Twins top Jays, near title Morris pitches 5-0 victory


TORONTO -- The greatest year-to-year turnaround in major-league history was not quite complete, but the Minnesota Twins knew that they had accomplished something special.

They couldn't pull any corks just yet, but their 5-0 victory over the Toronto Blue Jays yesterday at SkyDome all but assured them their second American League West title in four years.

Veteran right-hander Jack Morris pitched a six-hit shutout on the way to his 18th victory of the year, evening the first of two preview series between the most likely combatants in this year's American League playoff.

The Twins clinched a tie for the AL West division championship. Their magic number dropped to one. It was only a matter of time -- perhaps just hours -- before they became the first team in modern baseball history to go from last place to first in the space of a single season. They were poised for a celebration at a local sports bar last night, but the second-place Chicago White Sox put it off for at least a day with a 5-2 victory over the Seattle Mariners at Comisty Park.

The Blue Jays lost, but their magic number dropped to five when the Boston Red Sox dropped an afternoon game to the Milwaukee Brewers.

The second-place Chicago White Sox were scheduled to play a night game -- another quirk of the same American League schedule that has thrown the Twins and Blue Jays together for six games over the final 10 days of the season. The Twins had to find a place to watch the game on cable and -- they hoped -- celebrate when a White Sox loss put them over the top.

That didn't happen, but their improbable comeback from a 74-88 season in 1990 very soon will be one for the record books.

"We've achieved something that a lot of people said we couldn't do," said outfielder Kirby Puckett. "There are some people in Las Vegas who are going to be giving out a lot of money to the people who picked us."

Morris, in his first year with the Twins, is completing an amazing comeback of his own. Left for dead by the Detroit Tigers after he lost 18 games in 1990, he has left room to wonder where they might have finished this year with him in their beleaguered starting rotation.

The Blue Jays were left to wonder what they will do if they have to face him in the playoffs. They certainly didn't do much yesterday, especially after Devon White delivered a leadoff single in the fifth inning. Morris did not give up another hit, retiring 14 of the last 16 batters he faced to record his 10th complete game of the season.

"I could smell it today," Morris said. "When you've got a cushion, that makes it a little easier for you because the pressure is on them to come back."

But Morris (18-12) might not have been the sharpest pitcher to take the mound at SkyDome yesterday. Toronto starter Tom Candiotti took a one-hitter into the fifth inning before he was knocked off kilter by a freak injury.

Candiotti walked the leadoff hitter in the fifth, but he was spiked on the right ankle covering first base after John Olerud bobbled a potential double-play ball.

Twins catcher Brian Harper, probably the only Minnesota player wearing cleats on the artificial turf, accidentally inflicted a wound that would require five stitches after Candiotti left the game. The problem was, Candiotti didn't leave the game until the Twins had scored two runs to break the scoreless tie.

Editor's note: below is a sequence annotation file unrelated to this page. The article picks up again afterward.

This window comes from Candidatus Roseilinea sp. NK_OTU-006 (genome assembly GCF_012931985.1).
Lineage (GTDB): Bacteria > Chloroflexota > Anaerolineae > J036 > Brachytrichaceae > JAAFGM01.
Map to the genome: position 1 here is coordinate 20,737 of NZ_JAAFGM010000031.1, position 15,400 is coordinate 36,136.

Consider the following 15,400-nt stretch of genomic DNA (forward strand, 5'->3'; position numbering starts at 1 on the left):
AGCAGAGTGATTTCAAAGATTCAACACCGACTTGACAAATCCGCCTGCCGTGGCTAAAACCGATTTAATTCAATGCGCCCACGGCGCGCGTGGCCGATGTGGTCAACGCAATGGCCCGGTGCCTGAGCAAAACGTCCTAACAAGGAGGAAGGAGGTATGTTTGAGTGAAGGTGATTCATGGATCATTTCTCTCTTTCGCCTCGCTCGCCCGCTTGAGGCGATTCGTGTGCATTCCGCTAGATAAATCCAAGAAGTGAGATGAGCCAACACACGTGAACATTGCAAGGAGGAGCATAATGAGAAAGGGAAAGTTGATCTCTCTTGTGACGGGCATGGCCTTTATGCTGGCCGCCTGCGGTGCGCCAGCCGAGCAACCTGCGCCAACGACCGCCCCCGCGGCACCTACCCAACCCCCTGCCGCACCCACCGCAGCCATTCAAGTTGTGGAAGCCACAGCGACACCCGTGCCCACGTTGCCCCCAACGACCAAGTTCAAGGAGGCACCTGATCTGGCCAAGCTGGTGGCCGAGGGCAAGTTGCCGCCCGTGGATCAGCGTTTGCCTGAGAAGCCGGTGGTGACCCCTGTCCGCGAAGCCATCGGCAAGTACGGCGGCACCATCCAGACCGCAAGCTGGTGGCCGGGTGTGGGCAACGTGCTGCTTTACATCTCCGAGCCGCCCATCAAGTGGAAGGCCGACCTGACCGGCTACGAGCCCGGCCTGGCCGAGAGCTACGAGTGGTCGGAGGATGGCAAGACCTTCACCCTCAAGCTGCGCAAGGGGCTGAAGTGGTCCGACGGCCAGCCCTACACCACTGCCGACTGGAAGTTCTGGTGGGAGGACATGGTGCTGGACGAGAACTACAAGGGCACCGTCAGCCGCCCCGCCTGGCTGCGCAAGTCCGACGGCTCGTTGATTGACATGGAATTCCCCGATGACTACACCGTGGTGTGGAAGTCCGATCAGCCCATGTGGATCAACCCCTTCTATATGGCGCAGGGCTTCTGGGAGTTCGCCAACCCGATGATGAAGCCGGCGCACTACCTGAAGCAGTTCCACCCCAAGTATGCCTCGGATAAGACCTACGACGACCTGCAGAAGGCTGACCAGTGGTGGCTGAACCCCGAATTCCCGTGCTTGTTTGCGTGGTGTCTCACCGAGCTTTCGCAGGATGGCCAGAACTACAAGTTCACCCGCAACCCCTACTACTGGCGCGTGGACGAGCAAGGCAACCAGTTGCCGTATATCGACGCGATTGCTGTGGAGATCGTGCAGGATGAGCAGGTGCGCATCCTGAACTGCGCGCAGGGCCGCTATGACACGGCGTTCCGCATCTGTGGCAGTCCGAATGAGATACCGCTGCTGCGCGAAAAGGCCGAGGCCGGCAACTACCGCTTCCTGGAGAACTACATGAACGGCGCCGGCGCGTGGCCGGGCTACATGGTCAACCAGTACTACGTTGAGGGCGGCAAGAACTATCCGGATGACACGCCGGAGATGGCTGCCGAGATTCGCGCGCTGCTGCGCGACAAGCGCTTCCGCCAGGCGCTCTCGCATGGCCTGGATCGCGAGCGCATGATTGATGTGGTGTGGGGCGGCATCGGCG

The next two batters he faced delivered back-to-back hits, the second a double by Greg Gagne that drove home one run and led to another. Chili Davis scored on the hit and Shane Mack alertly raced home when Blue Jays left fielder Candy Maldonado tried to throw out Gagne at second base.

Candiotti left the game after handing a two-out walk to Gene Larkin, but reliever Jim Acker gave up a two-run single to Rookie of the Year candidate Chuck Knoblauch that opened up a four-run Minnesota lead.

"That was the turning point," Blue Jays manager Cito Gaston said. "If Olerud fields the ball cleanly, we have a shot at a double play. It looked like a bad turf seam hop."

There was little question that the injury had an effect on Candiotti's performance, but it is not expected to keep him from making his next scheduled start.

"The spike hurt," he said, "but after a few practice tosses, I thought I could do it. But it got worse quickly. Looking back at it, I should have left the game. The cut was more serious than I thought, but I should be fine."

Candiotti had given up a leadoff single to Larkin in the first inning and a couple of walks in the third. He had pitched to one batter over the minimum when he took the mound in the fifth, leaving no doubt why he has ranked either first or second in the league in ERA for much of the season.

"I was throwing really well," he said. "It was my first time throwing the knuckleball with the roof closed, and it was moving nicely."

Morris struck out four and walked three on the way to his second victory of the year over the Blue Jays. He was coming off a strong performance against the Texas Rangers and has given up one run over his past 16 innings.

"He really got it going after we got a couple of runs," Twins manager Tom Kelly said. "He had some trouble with a couple of runners on base, but he turned it on over the last five innings. He's a big horse."

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